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Cultivating Healthy Soil and Clean Water in New York

Farms play a key role in the identity and economy of communities in Long Island, the Great Lakes, and everywhere in between.

Farmers’ Guide for Protecting Water Quality on Long Island

RESOURCES • PROGRAMS • PRACTICES

Fertile soil on well-managed farms acts as a natural water filter. But when farms are lost to development or when farmland is not managed well, soils are degraded and drinking water suffers.

AFT has helped craft programs to assist farmers in stewarding their land and protecting drinking water for more than nine million state residents in New York City and upstate cities. Today, we are working with farmers in two targeted New York watersheds to help them do their part to improve water quality.

Target Regions

Conservation activities on farms are most effective when coordinated within a specific community or watershed. In New York, we’re currently focused on Long Island and the Great Lakes.

Long Island

 

Since 2011, AFT and our local partners at Cornell Cooperative Extension have worked closely with farmers on Long Island’s East End growing sweet corn, potatoes, and other crops to experiment with new conservation practices.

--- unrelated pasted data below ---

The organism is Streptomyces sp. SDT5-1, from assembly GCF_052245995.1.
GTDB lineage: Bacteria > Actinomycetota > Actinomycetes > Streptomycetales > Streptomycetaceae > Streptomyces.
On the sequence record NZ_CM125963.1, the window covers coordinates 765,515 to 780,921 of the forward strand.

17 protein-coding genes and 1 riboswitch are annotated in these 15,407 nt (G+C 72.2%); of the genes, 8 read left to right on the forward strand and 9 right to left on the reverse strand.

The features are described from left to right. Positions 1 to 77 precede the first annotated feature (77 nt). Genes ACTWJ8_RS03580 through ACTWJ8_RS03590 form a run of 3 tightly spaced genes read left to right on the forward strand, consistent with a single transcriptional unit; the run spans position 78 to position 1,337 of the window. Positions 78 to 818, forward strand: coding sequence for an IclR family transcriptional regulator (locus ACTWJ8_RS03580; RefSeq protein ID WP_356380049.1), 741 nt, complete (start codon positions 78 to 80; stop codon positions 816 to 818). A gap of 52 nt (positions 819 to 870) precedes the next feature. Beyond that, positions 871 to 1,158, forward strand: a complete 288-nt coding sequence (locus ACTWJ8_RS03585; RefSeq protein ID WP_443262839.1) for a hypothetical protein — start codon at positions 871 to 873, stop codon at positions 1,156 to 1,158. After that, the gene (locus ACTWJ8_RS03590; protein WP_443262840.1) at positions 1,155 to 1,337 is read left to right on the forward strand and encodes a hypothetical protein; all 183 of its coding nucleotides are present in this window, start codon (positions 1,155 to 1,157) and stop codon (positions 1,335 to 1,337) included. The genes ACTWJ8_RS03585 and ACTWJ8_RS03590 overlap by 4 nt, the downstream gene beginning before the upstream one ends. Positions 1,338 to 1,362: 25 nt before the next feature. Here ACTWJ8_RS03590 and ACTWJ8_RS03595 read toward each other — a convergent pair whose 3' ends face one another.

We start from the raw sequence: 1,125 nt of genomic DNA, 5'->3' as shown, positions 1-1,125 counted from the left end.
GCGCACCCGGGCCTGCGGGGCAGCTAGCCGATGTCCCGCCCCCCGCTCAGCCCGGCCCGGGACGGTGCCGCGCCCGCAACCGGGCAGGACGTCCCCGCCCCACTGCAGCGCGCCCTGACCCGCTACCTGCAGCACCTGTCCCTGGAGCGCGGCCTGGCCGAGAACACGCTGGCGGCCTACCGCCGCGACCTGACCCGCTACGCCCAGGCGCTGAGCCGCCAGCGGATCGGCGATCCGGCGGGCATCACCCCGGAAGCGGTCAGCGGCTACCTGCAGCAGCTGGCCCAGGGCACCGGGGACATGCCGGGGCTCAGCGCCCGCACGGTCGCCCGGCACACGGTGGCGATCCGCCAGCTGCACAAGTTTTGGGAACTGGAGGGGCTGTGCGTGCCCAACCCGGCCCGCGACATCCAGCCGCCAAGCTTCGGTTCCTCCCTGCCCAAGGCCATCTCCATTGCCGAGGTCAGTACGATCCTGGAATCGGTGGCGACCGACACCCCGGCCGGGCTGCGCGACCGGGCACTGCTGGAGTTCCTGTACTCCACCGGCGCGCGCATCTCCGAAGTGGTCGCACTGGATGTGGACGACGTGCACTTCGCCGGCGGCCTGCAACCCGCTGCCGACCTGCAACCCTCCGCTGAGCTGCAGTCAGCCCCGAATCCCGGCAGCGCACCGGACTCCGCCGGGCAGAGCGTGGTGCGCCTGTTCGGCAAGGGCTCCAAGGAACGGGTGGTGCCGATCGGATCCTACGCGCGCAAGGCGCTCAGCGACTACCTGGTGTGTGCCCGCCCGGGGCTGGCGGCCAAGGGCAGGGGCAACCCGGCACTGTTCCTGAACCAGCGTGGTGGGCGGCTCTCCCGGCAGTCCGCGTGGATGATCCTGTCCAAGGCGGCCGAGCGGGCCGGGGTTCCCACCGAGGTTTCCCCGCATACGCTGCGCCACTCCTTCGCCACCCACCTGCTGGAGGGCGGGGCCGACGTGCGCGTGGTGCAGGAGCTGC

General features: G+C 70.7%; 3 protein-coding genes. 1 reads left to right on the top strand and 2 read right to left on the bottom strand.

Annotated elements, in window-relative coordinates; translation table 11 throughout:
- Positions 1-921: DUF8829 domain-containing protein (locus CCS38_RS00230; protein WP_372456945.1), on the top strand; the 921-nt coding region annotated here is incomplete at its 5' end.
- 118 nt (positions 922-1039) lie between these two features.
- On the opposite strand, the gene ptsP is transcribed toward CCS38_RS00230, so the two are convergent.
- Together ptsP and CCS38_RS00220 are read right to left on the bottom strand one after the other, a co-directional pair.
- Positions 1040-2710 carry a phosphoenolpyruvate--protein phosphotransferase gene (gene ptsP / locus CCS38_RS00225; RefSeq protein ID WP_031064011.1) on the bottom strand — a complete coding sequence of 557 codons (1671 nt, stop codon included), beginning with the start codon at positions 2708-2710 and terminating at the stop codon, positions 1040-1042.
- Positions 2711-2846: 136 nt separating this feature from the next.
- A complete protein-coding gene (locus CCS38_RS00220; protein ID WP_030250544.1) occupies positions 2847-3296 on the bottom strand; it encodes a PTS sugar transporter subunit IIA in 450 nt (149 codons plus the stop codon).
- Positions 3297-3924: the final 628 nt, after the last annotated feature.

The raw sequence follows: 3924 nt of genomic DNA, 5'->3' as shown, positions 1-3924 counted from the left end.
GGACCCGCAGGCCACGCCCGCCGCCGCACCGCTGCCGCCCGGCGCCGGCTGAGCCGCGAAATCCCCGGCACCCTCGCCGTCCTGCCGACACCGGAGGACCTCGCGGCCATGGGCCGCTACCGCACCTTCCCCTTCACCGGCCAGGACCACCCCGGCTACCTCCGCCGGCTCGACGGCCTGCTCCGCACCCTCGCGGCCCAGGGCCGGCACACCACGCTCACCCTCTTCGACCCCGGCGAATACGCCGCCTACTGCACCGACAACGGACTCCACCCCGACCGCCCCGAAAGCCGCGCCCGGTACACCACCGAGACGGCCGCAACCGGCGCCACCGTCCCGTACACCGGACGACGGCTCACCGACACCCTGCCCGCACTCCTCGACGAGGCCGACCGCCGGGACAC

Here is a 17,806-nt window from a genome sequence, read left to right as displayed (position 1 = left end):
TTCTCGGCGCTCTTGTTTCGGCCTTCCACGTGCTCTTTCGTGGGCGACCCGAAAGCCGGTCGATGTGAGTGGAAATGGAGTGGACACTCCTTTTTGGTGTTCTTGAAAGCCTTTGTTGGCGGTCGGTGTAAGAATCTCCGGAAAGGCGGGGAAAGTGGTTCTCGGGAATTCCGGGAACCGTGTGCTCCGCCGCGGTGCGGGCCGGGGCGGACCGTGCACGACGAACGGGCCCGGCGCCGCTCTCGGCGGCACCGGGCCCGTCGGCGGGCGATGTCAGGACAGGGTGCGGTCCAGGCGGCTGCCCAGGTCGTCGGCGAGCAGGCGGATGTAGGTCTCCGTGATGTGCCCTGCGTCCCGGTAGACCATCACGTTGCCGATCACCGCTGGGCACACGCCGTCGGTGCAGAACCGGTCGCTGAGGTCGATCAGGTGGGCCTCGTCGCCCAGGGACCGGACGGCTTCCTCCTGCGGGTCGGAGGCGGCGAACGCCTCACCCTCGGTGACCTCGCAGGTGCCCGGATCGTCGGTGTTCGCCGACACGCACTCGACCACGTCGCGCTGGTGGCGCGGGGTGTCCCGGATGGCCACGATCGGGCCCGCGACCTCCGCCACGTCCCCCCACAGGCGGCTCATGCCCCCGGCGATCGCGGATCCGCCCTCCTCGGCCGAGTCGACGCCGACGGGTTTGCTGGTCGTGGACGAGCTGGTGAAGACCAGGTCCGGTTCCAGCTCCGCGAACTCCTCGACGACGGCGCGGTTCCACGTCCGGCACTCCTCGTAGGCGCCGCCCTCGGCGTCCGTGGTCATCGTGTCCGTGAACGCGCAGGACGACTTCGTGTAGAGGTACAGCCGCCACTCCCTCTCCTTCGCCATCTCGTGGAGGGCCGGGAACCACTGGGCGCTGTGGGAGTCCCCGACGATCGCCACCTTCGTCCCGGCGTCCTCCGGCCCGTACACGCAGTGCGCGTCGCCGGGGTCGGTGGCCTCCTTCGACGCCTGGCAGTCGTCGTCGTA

We help farmers get real-world experience with techniques such as controlled-release nitrogen fertilizer (CRNF), conservation tillage, and new varieties of cover crops. These practices help improve soil fertility and farm productivity while retaining nutrients and soil moisture – helping farmers deal with severe weather, like droughts and major rainstorms.

Accomplishments to date include:

Great Lakes

In Lake Ontario, excess phosphorous threatens drinking water, wildlife, and recreation. We are helping vegetable farmers on the southern side of Lake Ontario experiment with new conservation practices to improve soil health. AFT is also helping dairy farmers and field crop producers to learn about soil practices – including tillage practices, cover crops, and soil health tests.

AFT is launching a new initiative in the Great Lakes region working with landowners and farmer lessees to incentivize conservation practices on rented farmland. Conservation practices help reduce nutrient runoff and protect water quality, while building the long-term health of the soil. During the planning phase of this project, AFT realized women landowners were interested in conservation on their land but under-served in education about these practices.

Through AFT’s women’s learning circles, landowners learn about the benefits of conservation practices and how to work with farmer lessees to develop leasing arrangements that are mutually beneficial and promote healthy soils and clean water.

Accomplishments to date include: